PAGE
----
You might want to dedicate a section to symbolism in the church as well. Point out that the very structure of the building is symbolic (if you have a cruciform church, the floor plan makes a cross. A basillica is typically designed to evoke an ark/boat for the roof, in which we are riding out the flood of the world). Point out that candles are symbols lit when people pray, to show the prayers of the faithful being offered to God. The sign of the cross with Holy Water is to remind us of our baptism. I wouldn’t highlight statues in any significant way… it’s likely to be provocative. If they have an issue there, let them come and talk to you about it.

In the section on symbolism, you should also address the postures we use during the mass, and why we “bounce on one knee” (kneel/stand a lot). Sitting is a posture of rest and learning. Standing is a posture that symbolizes our redemption from Christ… that we are fit to stand before God to pray, that when we hear the gospel we stand as those who are redeemed. Kneeling is symbolic of our sorrow and repentence for our sins that caused Christ to need to die for us, and we take this posture at appropriate times during the mass too.

Next you should have a section on how to behave during mass. Here’s a source to start from, and you can add where you feel necessary (such as genuflecting before entering the pew if the tabernacle is exposed on the altar at your parish). You might want to find out the order of the sacrament of baptism and add it. You might also want to find out which responses will be used of those available and only show those ones (so talk to your priest to find out!).

DEFINITELY and charitably cover that during communion they should remain in their seats (and preferably kneel) and explain why (that we believe that one must believe as the church does regarding transubstantiation AND be in a state of grace according to church teaching to receive communion and that taking communion is a declaration of catholicity to the world).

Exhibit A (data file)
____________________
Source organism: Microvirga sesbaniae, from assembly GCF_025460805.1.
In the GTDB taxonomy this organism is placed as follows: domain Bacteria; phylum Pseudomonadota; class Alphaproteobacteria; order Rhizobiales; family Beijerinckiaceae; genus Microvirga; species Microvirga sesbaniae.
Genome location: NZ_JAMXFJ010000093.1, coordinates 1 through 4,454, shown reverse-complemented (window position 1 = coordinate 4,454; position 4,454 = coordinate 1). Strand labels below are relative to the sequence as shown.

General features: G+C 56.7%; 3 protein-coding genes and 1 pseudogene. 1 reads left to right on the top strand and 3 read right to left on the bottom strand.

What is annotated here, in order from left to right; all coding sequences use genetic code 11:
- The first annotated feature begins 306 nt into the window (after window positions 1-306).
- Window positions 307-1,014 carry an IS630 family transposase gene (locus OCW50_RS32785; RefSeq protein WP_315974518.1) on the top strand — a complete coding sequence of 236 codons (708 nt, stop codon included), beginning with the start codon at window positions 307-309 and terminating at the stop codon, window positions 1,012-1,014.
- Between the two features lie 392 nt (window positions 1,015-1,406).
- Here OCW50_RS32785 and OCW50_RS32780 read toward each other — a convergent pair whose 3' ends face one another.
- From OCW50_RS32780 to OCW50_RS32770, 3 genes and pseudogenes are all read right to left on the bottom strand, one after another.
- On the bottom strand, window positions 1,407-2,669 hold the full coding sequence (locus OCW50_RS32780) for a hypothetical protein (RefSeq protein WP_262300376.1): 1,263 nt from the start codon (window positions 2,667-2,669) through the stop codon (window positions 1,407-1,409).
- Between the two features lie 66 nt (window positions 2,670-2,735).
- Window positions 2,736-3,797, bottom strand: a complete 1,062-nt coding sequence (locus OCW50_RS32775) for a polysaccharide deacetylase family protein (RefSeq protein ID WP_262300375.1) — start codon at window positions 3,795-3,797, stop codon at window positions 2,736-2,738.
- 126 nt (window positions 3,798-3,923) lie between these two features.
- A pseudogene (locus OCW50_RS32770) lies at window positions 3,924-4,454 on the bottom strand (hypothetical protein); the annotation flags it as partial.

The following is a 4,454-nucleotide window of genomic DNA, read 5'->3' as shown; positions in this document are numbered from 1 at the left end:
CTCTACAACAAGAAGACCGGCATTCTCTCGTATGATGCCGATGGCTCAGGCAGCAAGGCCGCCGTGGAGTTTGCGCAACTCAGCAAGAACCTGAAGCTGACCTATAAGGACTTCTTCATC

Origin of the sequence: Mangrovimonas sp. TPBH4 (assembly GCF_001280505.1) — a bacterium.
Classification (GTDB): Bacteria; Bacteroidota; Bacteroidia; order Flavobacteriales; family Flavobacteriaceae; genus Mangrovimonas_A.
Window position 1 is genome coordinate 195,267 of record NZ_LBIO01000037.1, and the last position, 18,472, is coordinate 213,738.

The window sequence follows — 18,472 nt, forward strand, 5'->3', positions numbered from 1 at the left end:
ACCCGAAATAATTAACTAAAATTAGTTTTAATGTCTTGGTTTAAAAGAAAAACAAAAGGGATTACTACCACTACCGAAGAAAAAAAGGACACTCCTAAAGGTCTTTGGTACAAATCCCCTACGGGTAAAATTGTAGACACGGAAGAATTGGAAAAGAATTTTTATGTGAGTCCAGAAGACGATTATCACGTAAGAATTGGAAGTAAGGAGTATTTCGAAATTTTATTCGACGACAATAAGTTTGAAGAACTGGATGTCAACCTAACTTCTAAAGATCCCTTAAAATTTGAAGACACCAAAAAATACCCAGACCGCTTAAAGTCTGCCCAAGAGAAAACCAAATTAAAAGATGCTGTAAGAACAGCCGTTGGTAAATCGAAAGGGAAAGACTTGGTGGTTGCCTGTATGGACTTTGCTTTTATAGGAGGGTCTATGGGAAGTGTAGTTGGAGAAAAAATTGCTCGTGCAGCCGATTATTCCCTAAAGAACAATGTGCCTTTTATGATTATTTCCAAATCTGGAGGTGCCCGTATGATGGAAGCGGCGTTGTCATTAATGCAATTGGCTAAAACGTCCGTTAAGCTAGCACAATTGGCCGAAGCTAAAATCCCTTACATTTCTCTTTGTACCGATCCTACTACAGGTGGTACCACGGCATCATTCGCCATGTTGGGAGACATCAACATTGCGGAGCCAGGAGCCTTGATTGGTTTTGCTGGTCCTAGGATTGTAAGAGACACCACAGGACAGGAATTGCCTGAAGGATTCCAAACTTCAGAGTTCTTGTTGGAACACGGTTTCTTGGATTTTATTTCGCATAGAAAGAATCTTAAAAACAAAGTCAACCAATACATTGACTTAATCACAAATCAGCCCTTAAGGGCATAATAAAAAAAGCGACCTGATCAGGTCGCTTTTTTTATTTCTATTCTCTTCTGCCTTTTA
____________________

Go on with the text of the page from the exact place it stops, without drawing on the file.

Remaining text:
You might also want to include the responses they should make in your guide (again, part of the missal)… and note that they don’t have to make any response that they don’t feel comfortable with. You might also note that they can make the profession of faith (or as much of it as they agree with) and remind them that catholic in the profession refers to the universal nature of the church, and not specifically to the Latin Church under the pope.

Finally, you might include a section on interesting side notes, such as the fact that the Jews believed that separating the blood from the body meant that something was well and truly dead. Because Christ is resurrected and a living sacrifice, you could highlight that at one point the priest will break off a piece of the Eucharist and drop it into the Chalice, because Christ is not “dead”.

Be sure to add a line at the end telling them that you’re completely willing to answer any questions they might have after mass and thanking them for coming!


#6

[quote="Actaeon, post:5, topic:307937"]
DEFINITELY and charitably cover that during communion they should remain in their seats (and preferably kneel) and explain why (that we believe that one must believe as the church does regarding transubstantiation AND be in a state of grace according to church teaching to receive communion and that taking communion is a declaration of catholicity to the world).

[/quote]

Great post! I agree with everything in it except asking non-Catholics to kneel. If "kneeling shows our humility before God," (LINK) and they don't believe in the Real Presence of Christ in the Eucharist, it's like asking them to kneel before what they believe is a false god. I would ask them to sit quietly during the Liturgy of the Eucharist (and to stand during the Our Father).


#7

[quote="Chemcpherson, post:1, topic:307937"]
Hi, new to the forum. Baptized catholic by dad, raised protestant with mom, now im back home!
Anywho my children(toddlers) are scheduled to be baptized. None of my inlaws are cCatholic. Neither is my maternal family. Though I think they are happy to come, they havent been anti-catholic...yet. However Id like to design a program/service card to help them through the mass.
My question is this appropriate?
If so can anyone give me a quick outline of both mass and baptism. If you can only offer one, thats fine.
Any notes I can include for explanation? Such as explaining genuflecting.

None of my protestant family/in laws have stepped foot inside a catholic church before. My main goal is to field away the idolatry like questions that come once protestants are exposed to our candles,statues, kneeling,crossing etc.

[/quote]

wctc.net/~mudndirt/Scripture%20in%20mass.htm It's for the old translation, but it shows where almost everything said in Mass can be found in the Bible


#8

DISCLAIMER: The views and opinions expressed in these forums do not necessarily reflect those of Catholic Answers. For official apologetics resources please visit www.catholic.com.